Do you want the convenience of home grocery delivery without the extra cost? Do you wish you didn’t have to worry what kind of meat and produce some delivery driver is going to pick out for you?

A Silicon Valley startup is combining one trend, grocery delivery, with another trend, driverless cars, to solve one big problem –

Shoppers want to pick out their own stuff.

Today, “Robomart” is officially unveiling what it calls “the world’s first self-driving store” at the CES 2018 tech show in Las Vegas. Instead of delivering purchases you make online, Robomart’s self-driving vehicles will deliver an entire selection of products to your door, so you can do your grocery shopping, in person, without ever leaving home.

Robomart says perishables like fresh produce account for about 60% of all groceries sold, but only 5% are sold online. “This is because having humans pick and deliver groceries is prohibitively expensive for retailers, and because consumers don’t trust someone else picking produce for them,” the company explains.

So it plans to launch an entire fleet of driverless refrigerated vehicles, containing a selection of fresh produce that you can peruse once one of them arrives at your home. Robomart would provide the vehicles but not the produce – instead, it plans to license its vehicles to grocery retailers, who will be the ones to stock them and sell their contents.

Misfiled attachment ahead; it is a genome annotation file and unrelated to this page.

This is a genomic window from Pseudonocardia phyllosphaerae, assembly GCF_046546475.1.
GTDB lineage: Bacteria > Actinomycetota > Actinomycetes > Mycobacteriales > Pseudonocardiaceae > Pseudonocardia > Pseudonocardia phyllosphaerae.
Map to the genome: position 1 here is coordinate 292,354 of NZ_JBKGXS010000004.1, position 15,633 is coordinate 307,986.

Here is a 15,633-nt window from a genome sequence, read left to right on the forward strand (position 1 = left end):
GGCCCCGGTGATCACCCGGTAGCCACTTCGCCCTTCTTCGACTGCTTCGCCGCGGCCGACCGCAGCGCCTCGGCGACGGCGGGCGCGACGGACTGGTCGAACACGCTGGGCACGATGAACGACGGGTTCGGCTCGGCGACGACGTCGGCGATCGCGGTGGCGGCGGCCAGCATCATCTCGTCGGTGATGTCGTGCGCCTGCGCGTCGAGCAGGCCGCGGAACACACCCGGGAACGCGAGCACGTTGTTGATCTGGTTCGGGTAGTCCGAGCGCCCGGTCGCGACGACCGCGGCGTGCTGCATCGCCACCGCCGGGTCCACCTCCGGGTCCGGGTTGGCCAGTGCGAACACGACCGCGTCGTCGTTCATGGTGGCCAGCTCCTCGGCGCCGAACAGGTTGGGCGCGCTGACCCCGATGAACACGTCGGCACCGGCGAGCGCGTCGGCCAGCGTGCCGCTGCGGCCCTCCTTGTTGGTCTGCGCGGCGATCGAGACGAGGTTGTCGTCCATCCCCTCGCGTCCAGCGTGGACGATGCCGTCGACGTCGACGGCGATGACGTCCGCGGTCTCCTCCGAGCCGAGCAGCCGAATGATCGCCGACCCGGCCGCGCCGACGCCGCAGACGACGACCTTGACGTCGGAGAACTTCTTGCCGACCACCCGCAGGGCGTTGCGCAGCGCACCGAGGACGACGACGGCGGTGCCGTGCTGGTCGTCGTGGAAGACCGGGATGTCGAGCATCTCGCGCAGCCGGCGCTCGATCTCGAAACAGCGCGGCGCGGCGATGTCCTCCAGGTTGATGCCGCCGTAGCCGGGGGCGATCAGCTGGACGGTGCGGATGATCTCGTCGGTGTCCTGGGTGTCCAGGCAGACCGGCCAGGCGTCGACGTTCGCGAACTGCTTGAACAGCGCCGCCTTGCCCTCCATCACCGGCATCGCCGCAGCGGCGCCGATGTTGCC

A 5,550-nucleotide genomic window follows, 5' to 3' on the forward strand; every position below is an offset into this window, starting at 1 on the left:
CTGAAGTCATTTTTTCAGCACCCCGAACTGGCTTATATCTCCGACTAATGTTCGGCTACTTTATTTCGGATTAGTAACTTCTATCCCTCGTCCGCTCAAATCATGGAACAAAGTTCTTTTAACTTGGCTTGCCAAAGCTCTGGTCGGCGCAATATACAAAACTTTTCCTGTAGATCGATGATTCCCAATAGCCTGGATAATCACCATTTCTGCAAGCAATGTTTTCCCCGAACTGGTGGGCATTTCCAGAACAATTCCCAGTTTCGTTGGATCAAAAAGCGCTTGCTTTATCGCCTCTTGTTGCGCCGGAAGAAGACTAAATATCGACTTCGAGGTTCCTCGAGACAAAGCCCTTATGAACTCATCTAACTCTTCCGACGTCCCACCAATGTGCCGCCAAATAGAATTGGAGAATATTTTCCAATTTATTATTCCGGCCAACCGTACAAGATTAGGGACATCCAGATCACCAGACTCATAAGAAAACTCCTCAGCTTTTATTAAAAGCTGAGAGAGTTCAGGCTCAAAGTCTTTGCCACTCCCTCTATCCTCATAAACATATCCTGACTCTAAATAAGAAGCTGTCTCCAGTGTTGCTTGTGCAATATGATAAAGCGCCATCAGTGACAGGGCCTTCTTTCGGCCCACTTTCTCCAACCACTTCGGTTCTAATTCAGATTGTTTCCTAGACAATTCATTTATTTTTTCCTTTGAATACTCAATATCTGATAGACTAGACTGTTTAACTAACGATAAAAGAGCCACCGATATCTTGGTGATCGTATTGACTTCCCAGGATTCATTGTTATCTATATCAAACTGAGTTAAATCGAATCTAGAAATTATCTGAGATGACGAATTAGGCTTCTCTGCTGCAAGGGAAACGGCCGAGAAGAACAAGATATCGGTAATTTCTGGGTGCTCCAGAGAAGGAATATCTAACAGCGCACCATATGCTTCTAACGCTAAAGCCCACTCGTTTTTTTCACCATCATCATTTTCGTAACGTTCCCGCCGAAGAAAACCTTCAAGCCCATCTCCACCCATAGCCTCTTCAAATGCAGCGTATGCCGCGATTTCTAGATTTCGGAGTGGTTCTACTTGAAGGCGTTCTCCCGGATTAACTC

Here’s how it would work. You’d register your name, address, payment method and other information with your local grocery store. Whenever you want to shop, you open the store’s app, request the nearest available Robomart, and it shows up at your home. You use the app to unlock the doors, take the products you want, and send the vehicle on its way.


Similar to a hotel minibar that uses sensors to detect what you take and charges you accordingly, Robomarts will track the products you select and charge your account.

Your store could even choose to make digital coupons available that you could apply to your purchase. And there would be no delivery fee, since there’s little manpower needed aside from keeping the vehicles stocked.

Robomart is showing off its first prototype in Las Vegas today, and hopes to have several others ready to roll out for a pilot launch this summer. Each vehicle offers 70 cubic feet of shelf space, and holds anywhere from 50 to 100 different items. Robomart envisions having grocery stores offer multiple separate units, for produce, dairy, meat and even ready-to-eat prepared foods in specially-equipped units that are heated instead of refrigerated.

So if you want to knock out all of your shopping for the week, you could press a bunch of different buttons on your app and have an entire fleet of Robomarts drive up to your doorstep.

Whether grocers are ready to embrace this technology, and shoppers are ready to try it, could depend on whether the cars themselves are ready for prime time. Driverless cars aren’t exactly commonplace just yet, and they aren’t foolproof. What if one gets in an accident, or what if communities object to having them roam through their neighborhoods?

But you’ve got to give Robomart credit for trying. It says 65% of consumers it surveyed said they would be likely to shop from a Robomart at least once a week.

Or, you could simply hop in your own driverless car and have it take you to the grocery store. Because when it comes to the technology of tomorrow – who really knows what the future will hold?

Image source: Robomart

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